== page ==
The earlier that contract is signed, the sooner everyone knows how to behave.
Negotiate and sign that sucker now. Work long. And prosper.
I was talking with a fellow South Seas grad the other day. He was telling me about how he was going to have to build up to having multiple projects on the go. It was the way he said it that made me bristle: like having various pots on the boil was some kind of insurance against the inevitability that most of them would fall over anyway.
It wasn’t until later that the reason for my bristling came to me. I didn’t want to admit the very real possibility that very few – if any – of the projects I pour myself into will reach fruition.
Maybe I have some kind of attention deficit so multiple projects keep my creative juices flowing and out of trouble. Maybe it’s a sense of contrived self-importance (“When I’m shuttling between my features in various stages of pre-, actual and post-production, I make time for my six pet television epics”). (Anyone who can put me onto a reliable amphetamine supply, call me.)
I don’t know.
At a pragmatic level, it makes complete sense. No, not all of my little babies are gonna make it. Yes, it’s good to have another project to fall back on when one stalls and/or dies. And yes, not only do I have a short attention-span, I like being a busy bee.
But at a creative level… how freakin’ depressing. Could I really be throwing ninety-five percent of my energy at the wall? How can I truly give my best to a project when I’m questioning its future?
Maybe it’s like the sometimes endless rewriting I have to do for any and all projects: the next draft will be better; look what I’ve learned and achieved on this pass; and it’s the final product that counts, no matter how I got there.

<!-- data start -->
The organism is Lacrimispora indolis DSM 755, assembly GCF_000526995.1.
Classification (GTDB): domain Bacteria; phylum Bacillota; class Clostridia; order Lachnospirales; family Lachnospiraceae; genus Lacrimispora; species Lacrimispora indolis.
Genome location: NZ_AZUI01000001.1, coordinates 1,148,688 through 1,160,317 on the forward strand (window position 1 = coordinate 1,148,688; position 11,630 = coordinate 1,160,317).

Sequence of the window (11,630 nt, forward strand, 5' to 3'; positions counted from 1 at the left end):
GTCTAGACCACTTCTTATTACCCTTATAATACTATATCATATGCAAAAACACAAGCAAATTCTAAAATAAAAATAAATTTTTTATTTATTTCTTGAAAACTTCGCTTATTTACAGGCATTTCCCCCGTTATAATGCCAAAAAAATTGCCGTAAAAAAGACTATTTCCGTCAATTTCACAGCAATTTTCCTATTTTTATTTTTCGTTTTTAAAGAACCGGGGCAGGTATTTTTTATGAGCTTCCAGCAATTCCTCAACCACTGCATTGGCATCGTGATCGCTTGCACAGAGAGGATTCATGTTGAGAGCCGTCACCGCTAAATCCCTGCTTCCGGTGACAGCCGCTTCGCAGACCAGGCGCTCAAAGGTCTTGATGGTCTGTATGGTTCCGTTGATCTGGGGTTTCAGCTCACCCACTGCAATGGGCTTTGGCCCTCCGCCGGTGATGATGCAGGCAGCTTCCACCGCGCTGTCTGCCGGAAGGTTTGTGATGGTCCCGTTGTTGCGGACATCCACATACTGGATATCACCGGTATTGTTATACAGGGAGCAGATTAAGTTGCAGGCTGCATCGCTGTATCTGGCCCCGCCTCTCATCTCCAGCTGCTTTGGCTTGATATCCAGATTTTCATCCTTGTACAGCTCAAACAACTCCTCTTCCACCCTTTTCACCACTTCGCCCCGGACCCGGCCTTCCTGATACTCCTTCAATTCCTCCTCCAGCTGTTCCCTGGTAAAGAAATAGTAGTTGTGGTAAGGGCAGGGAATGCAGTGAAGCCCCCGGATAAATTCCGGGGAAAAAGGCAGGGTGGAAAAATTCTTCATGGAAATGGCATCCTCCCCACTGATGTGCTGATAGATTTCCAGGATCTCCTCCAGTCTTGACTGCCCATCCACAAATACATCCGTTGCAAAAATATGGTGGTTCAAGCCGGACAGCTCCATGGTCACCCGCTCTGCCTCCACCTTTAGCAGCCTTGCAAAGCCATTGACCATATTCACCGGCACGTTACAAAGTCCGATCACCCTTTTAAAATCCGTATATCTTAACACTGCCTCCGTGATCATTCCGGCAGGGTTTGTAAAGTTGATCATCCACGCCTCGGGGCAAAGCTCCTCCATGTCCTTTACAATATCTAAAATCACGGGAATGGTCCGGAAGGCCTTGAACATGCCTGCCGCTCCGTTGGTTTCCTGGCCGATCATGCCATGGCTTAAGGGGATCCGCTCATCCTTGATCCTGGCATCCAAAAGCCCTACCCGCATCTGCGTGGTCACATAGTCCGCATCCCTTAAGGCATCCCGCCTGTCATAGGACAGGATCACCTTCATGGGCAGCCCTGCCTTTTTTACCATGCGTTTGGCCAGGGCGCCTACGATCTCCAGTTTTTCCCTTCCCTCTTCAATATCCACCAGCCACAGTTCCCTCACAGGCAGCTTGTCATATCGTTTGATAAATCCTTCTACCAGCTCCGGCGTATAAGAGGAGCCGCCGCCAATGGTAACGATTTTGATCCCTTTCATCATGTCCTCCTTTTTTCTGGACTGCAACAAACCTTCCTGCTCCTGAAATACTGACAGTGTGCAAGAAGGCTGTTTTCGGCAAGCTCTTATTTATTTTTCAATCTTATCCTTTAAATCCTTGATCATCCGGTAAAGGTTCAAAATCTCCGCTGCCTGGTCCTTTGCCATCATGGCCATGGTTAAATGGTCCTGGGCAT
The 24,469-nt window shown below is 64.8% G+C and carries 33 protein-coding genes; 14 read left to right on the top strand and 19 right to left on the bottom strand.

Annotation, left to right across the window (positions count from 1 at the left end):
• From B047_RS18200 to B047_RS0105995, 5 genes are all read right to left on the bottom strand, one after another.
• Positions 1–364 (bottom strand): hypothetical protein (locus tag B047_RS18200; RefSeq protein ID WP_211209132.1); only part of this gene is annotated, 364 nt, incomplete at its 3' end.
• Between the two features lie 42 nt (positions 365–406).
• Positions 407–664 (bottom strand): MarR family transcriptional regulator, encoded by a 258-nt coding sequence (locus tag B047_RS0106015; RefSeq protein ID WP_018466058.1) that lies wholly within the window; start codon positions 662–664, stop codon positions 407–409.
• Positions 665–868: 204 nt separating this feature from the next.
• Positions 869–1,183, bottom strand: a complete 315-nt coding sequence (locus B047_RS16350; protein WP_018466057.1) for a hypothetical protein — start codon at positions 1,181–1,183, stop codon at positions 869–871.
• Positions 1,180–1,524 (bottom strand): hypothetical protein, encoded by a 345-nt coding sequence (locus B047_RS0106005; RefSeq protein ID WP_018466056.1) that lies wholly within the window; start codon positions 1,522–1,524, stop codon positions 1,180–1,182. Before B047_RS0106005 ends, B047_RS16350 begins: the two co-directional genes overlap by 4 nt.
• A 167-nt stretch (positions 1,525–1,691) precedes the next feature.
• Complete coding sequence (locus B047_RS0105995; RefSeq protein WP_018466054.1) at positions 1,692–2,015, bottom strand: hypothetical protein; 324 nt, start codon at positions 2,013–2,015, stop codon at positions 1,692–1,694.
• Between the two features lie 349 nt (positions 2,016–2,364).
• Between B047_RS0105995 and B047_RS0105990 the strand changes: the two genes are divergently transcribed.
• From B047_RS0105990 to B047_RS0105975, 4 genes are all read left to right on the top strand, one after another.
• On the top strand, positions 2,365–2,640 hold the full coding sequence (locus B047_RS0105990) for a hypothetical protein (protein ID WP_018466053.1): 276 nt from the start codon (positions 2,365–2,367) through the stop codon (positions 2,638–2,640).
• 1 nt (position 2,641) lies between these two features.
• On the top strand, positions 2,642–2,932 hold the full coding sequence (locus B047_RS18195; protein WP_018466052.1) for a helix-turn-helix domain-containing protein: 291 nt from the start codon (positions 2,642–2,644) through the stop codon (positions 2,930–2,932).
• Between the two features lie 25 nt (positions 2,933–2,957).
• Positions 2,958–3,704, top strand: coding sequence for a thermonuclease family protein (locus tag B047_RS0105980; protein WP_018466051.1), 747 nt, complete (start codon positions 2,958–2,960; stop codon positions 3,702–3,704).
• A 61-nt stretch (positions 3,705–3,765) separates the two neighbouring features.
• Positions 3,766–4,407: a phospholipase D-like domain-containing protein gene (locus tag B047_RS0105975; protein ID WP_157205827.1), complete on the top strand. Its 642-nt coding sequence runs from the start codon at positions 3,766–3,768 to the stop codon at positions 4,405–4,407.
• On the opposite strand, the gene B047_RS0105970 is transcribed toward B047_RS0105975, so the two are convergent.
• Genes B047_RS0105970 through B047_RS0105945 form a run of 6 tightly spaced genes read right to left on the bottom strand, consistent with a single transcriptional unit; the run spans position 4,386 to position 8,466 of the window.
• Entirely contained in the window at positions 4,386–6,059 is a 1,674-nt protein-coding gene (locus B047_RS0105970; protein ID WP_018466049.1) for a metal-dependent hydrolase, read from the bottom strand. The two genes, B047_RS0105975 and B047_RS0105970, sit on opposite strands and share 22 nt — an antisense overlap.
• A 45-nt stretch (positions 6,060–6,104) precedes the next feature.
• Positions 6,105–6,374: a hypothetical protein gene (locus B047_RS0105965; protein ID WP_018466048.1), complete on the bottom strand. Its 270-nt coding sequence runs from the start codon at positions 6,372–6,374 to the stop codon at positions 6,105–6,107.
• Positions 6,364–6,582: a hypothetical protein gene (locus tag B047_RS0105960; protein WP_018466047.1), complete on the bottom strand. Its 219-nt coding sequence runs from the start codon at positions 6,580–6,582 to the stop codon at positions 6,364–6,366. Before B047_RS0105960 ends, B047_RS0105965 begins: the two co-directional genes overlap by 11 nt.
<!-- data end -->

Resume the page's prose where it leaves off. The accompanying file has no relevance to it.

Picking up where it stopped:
That’s what it is: the audience doesn’t care how many bodies you buried to get it up on the screen. Only the end product.
My apologies for the delay in updates at dfmamea.com. No excuses other than Life.
I should warn you that things like keeping the site content up-to-date and blogging have been taken over by yours truly. (Upon transition, the WebMistresse sternly advised, “don’t break it“, so I’m forging ahead with cautious enthusiasm.) This doesn’t mean she’s ridden into the sunset, pistols smoking on her hips, her job well done – I’m hoping she’ll provide technical support, and there are some newfangled things she wants to try out.
Quick update then:
– the contents of the Scripts and Projects pages have been sorted out as logically as possible;
– obviously, this blog is up and away, complete with Rants and Housekeeping categories;
– and there’s been some tweaking, like a postal address for those who prefer snail mail.
You should be seeing less of these Housekeeping entries. They were fun while the site was being put together.
But now it’s time for more Rants.
I wrote my first ‘Hollywood ending’ recently. As I finished typing it up, I felt no overwhelming guilt, no fear of exposure. No sense of selling out.
The story was based on actual events. The specifics of that story will out over the next few months but suffice it to say that the audience the story is intended for wouldn’t have been able to handle the truth. The story’s prefaced with ‘Inspired by a true story’ – having had to ditch ‘Based on a true story’ (too close to the bone) and ‘Inspired by true events’ (too specific) – and I wrote it My Way.
Yeah. I tacked a happy ending on to it.
And life is good.